IMO you can at lest start to check oil level more often and see if the oil level is rising. Once your next UOA is back and if it till shows too much fuel, you definitekly take 2 UOA reports to your Mazda dealer.
 
V
CX5 GT +pp 2018
We need more UOAs to make any conclusions. Could be the driving stye, could be fuel, could be anything.

...And I still believe fuel and oil plays a certain role contrary to popular opinion that it does not matter.
 
V
CX-9 AWD GT Titanium/Sand
How many miles on your CX-9?

There're several reports in CX-5 forum that the oil is over-filled from factory on their 2.5T. And using 87-octane gas should have nothing to do with oil dilution issue. Try to use Top-Tier gas all the time though.

For SkyActiv-G 2.5T turbo you don't get better performance with 93-octane premium gas unless you rev your engine over 4,000 rpm. For most 2.5T owners using premium gas is a waste of money.
About 2k miles now.

Luckily I don't think I have the oil dilution problem, at least not now.
Turned the engine on to warm up for few minutes, turned it off and let it stand for 2 min, checked oil level and it was exactly in the middle between low and high. I don't smell gasoline, it's relatively light and has the right consistency.

The '17 CRV we had I noticed the problem on the first oil change after 3.5K miles. Oil level was about half inch over the max, it was black, think like water and reeked of gasoline smell.
 
V
CX-9 AWD GT Titanium/Sand
Not this again.
Tires are overinflated before shipping, to prevent flat spots from developing while on the boat. Most of us on here know that.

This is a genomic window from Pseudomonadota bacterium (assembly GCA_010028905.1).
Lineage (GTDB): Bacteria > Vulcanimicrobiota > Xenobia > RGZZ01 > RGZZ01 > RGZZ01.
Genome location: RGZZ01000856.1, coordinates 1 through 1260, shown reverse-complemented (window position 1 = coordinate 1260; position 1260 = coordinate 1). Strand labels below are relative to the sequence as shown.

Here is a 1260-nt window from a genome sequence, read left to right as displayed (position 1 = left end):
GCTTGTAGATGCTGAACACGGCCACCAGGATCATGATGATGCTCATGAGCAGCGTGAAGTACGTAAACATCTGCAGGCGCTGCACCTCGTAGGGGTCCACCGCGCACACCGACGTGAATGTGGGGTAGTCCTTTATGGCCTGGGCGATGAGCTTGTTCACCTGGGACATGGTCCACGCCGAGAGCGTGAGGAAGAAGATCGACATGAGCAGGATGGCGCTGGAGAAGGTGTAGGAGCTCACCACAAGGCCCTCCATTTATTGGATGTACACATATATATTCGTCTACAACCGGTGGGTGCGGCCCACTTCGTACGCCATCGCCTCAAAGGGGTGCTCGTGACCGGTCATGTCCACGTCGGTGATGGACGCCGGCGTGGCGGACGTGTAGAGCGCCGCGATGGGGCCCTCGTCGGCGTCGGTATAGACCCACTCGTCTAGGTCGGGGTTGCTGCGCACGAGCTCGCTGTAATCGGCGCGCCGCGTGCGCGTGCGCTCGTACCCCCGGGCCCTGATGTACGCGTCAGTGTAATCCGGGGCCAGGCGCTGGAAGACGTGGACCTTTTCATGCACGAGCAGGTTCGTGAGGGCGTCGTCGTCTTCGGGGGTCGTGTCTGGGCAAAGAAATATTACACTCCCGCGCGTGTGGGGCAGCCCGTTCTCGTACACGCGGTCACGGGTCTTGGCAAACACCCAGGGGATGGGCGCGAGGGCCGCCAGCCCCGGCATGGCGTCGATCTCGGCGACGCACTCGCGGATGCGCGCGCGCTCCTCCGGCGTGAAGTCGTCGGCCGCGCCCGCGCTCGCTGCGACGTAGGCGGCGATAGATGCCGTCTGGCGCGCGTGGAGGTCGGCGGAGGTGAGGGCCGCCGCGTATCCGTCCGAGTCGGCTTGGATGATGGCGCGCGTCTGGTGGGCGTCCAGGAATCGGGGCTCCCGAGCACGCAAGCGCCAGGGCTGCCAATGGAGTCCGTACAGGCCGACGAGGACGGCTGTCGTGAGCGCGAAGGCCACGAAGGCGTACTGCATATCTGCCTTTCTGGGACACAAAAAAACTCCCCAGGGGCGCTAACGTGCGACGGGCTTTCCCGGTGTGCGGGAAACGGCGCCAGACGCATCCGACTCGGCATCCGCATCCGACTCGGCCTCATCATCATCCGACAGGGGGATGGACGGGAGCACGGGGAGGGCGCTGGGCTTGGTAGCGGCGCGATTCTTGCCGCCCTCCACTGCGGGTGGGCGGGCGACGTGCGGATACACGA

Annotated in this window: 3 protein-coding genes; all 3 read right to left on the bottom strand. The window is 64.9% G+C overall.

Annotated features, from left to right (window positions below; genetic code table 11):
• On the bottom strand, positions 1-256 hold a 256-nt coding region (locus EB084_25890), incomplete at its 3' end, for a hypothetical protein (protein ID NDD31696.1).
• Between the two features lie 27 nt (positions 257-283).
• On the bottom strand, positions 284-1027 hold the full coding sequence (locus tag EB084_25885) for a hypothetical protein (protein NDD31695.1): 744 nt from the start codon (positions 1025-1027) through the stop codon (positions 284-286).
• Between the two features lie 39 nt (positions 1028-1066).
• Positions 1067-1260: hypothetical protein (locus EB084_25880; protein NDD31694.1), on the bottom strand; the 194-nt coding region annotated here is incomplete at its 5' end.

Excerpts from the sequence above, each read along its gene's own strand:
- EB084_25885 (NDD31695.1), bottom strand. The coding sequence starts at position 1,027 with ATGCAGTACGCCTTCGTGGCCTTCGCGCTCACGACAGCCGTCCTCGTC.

Checking tire pressures is part of the dealer prep checklist that's supposed to be done prior to delivery to the customer.
If the tires are still overinflated, it means your dealer tech rep was lazy, cutting corners, and didn't do their job during the prep.
He probably just looked at them, decided they were OK, and put his checkmark next to "tire pressure checked" on the list.
Stuff like this really ticks me off.
I know... it pisses me off, too. You don't know how many times I asked the dealer to provide me copy of the prep checklist.. and I never got it. Obviously some prep was done, or stuff wouldn't work, but apparently not the tires... And at that point even if I got a copy, I'm sure it would've been made to look like all was done.
 
V
CX-9 AWD GT Titanium/Sand
Main question now is... How to even approach the problem? The car is on warranty, how to make the dealership to investigate? Does the oil analysis stands as an acceptable reason for a warranty claim? Otherwise the car starts,drives,idles perfectly.
In my experience, service may use any lies to negate your findings. But demand them to acknowledge the problem when it comes up again, and take details records of your visit.

Main 2 things you should do at this point:
1) Open claim with Mazda directly. This is the date from which lemon law case will count.
2) Get a good lemon law attorney. I can give you mine that helped with our CRV, but he's in PA, and you're in WA, so not sure he can help.
 
V
Mazda CX-9 Grand Touring 2016
Yep, open a warranty claim. 5% fuel dilution at 3350 miles is a serious matter. If you wish, make an appointment to sit down with the service manager, not just one of the service writers. Don't tell them how to do their job, but do tell them that you want this serious problem repaired. My initial thought is that they'll just replace the four injectors and send you out the door. That might not be their method at all. Let them decide. You shouldn't have to bear the cost of future oil analyses, but you probably will have to. The analysis doesn't show problem levels of wear metals in the oil sample, so the engine should be fine. The titanium is most likely from the anti wear additive sold by Afton Chemical that is a highly effective and lower cost substitute for the molybdenum compounds that are widely used.